- Msrp Price$8000
- Star Rating (4)
- Riding type Trail
- Drive train SRAM X0
- Frame build Alloy Pro
The world of mountain biking continues to expand to offer an ever increasing range of options. From suspension to wheel size to now even major choices in tyre width. Not too long ago the fraternity of 29er riders were considered non-traditional and considered themselves somewhat of a secret society. Now 29ers are considered the norm with Fat-bikes the new fringe mountain biking genre. So how do you make sense of all the options. It isn't easy but let's give it a go.
The all-mountain category of mountain bikes has become one of the most popular of all. We believe this is partly due to the increase in available technical trail and the explosion of Enduro Downhill racing. These bikes generally are dual suspension with travel somewhere in the 140-160mm. You can expect to have a lot of fun on this style of bike and be provided with a boat-load of confidence that is delivered by slack geometry and lots of plush suspension. But rider beware, these bikes aren't great at going up-hill. Yes you can get them up the climbs, but expect to be dropped by other riders on lighter more 'trail' orientated rigs. More on trail bikes next!
Trail mountain bikes are a nice 'Do it all' option. They have a confidence inspiring geometry and amount of suspension that will allow you to tackle just about any level of terrain, with the exception of full-blooded down hill tracks. They are also light enough that you could show up to your local enduro or 100K race and not feel totally disadvantaged against lighter XC racing machines. If you could only have one mountain bike, and you weren't quite sure where your mountain biking was going to take you, this is the category of bike you would want to consider.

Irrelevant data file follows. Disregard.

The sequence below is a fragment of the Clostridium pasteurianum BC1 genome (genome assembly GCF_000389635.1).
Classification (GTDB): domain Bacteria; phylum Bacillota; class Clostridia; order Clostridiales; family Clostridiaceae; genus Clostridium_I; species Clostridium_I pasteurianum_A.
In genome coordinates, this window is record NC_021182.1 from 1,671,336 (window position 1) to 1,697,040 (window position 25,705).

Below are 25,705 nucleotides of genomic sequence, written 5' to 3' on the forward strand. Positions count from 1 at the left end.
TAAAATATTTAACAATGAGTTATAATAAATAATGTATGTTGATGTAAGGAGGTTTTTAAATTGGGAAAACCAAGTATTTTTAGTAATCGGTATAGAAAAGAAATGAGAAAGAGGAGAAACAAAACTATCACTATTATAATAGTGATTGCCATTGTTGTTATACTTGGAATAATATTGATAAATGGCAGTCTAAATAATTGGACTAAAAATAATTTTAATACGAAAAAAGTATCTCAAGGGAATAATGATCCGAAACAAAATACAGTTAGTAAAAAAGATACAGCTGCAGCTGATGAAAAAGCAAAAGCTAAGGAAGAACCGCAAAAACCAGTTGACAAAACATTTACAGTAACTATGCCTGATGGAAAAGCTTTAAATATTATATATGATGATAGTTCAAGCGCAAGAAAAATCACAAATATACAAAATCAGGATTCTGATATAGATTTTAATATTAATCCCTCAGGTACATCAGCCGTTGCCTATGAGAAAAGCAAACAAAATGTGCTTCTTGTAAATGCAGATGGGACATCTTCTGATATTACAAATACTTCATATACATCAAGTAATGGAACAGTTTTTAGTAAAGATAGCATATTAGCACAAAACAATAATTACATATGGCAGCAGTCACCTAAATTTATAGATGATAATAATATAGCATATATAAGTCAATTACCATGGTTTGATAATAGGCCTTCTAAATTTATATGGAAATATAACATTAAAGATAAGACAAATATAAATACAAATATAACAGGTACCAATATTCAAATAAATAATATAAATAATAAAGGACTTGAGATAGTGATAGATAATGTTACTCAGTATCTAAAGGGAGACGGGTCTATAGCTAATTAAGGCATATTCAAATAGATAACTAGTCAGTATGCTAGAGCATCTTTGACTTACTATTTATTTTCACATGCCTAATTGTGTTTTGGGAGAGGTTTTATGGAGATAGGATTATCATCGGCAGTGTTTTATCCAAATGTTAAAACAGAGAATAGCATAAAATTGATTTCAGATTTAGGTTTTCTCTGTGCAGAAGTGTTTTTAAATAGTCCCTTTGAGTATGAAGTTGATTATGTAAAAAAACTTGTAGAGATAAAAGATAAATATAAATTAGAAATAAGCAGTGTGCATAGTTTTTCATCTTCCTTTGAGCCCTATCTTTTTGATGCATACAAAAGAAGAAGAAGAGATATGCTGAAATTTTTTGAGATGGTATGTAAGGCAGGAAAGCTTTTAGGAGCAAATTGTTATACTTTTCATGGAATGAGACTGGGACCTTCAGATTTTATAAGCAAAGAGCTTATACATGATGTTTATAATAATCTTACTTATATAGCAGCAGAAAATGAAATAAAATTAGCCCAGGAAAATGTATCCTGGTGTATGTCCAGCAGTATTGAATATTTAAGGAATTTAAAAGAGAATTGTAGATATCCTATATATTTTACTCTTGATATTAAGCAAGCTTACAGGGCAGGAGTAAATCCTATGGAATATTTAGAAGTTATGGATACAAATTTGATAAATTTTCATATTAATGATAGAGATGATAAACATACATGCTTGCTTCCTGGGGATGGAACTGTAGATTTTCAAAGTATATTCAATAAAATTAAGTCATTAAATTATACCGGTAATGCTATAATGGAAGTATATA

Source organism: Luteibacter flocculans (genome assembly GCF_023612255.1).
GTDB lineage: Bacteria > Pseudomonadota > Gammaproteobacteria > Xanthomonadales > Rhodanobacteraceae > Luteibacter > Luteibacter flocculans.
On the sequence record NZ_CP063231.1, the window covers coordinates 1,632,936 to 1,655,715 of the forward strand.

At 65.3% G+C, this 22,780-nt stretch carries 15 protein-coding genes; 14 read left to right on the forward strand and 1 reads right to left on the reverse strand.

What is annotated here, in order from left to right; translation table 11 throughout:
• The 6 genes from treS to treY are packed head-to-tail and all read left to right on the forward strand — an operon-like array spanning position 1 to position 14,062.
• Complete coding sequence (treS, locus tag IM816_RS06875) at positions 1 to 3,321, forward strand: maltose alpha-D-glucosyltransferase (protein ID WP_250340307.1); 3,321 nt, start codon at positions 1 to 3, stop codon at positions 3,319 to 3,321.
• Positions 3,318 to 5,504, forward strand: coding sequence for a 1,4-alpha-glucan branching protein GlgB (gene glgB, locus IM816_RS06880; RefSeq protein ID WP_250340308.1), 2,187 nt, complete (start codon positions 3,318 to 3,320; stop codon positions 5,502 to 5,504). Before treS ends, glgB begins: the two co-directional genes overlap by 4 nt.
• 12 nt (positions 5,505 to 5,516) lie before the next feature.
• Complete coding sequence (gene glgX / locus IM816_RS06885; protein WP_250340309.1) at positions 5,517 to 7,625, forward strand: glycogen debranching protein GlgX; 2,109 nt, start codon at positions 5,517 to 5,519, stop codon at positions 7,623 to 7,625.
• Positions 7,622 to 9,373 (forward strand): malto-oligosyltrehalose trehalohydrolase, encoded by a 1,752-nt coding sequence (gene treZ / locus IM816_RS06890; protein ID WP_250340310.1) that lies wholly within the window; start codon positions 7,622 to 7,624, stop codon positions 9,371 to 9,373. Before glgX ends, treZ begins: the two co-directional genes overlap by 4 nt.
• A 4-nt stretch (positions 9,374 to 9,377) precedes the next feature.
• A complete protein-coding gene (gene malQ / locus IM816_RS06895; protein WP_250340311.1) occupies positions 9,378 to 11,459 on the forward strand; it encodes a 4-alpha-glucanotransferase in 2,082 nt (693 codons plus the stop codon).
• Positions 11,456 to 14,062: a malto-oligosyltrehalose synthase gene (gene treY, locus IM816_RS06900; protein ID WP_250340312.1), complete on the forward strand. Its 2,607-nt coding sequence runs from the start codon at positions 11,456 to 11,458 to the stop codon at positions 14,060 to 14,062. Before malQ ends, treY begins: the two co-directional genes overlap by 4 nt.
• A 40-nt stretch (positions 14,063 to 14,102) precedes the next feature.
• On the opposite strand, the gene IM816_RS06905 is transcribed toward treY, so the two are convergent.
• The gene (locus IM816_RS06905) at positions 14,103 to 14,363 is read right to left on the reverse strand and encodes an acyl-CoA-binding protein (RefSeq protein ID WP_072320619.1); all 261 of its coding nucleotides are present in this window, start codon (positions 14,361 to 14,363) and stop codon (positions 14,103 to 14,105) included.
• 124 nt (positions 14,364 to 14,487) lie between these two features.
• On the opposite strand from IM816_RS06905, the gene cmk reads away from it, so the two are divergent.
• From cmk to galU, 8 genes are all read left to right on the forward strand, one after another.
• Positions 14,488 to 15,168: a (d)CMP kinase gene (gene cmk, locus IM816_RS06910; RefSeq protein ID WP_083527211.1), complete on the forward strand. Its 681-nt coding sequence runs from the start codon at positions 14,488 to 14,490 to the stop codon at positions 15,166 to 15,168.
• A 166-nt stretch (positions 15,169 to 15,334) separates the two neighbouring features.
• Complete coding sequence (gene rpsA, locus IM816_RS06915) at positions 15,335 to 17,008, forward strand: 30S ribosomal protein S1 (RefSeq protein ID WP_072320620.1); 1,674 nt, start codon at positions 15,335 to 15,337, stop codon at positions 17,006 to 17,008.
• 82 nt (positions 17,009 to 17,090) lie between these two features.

Think Olympics when you think of Cross Country mountain bikes. These are the greyhounds of the bike world and are designed to be as light as possible to ensure you can get to the top of climbs as fast as humanly possible. Many new riders are drawn to Cross Country bikes, in part because of their weight and the fact that when you test ride them in the car park they feel incredible. But it is important to understand that mountain biking is technical and many novice riders would be better off to start on more trail orientated bikes to develop confidence early on, even if it does mean being a little slow at the local race. These bikes are incredibly light and fast, but aggressive geometry and steep head angles mean they can be a hand-full on steep technical terrain.
The hint is in the name like most of the categories, but none quite as direct as Dirt Jump. These bikes are more like BMX bikes than mountain bikes and are made with a sole purpose in mind. Get loose on massive dirt jumps. Not for the faint-hearted.
We tend to lump together Down hill and Free ride bikes as the differences between them are virtually undetectable. If even if you do want to get down to the nitty gritty detail of what makes one over the other, the main point is that these bikes are completely interchangeable. Extremely slack geometry, 200+mm of travel and made to hurtle down hill over outrageously technical terrain. If you ever get the opportunity to try one, do it! You will have a blast. Just make sure you have a shuttle or a lift to take you back up the hill because riding these badboys up hill is virtually impossible.
The new kid on the block is E-mountain bikes. Take a capable mountain bike, whether that be a hard tail or dual suspension trail bike and ad in an electric pedal assist motor and bingo bango... You have yourself a fun machine that isn't reliant on your fitness level.
Despite the big brands only getting into this category in the last couple of seasons Fatbikes have been around for a relatively long time. Another fringe category, Fat Bikes allow you ride places normally deemed impossible. Sand, mud or even snow are now possible on these bikes with great big fat tyres, some of which have spikes in them.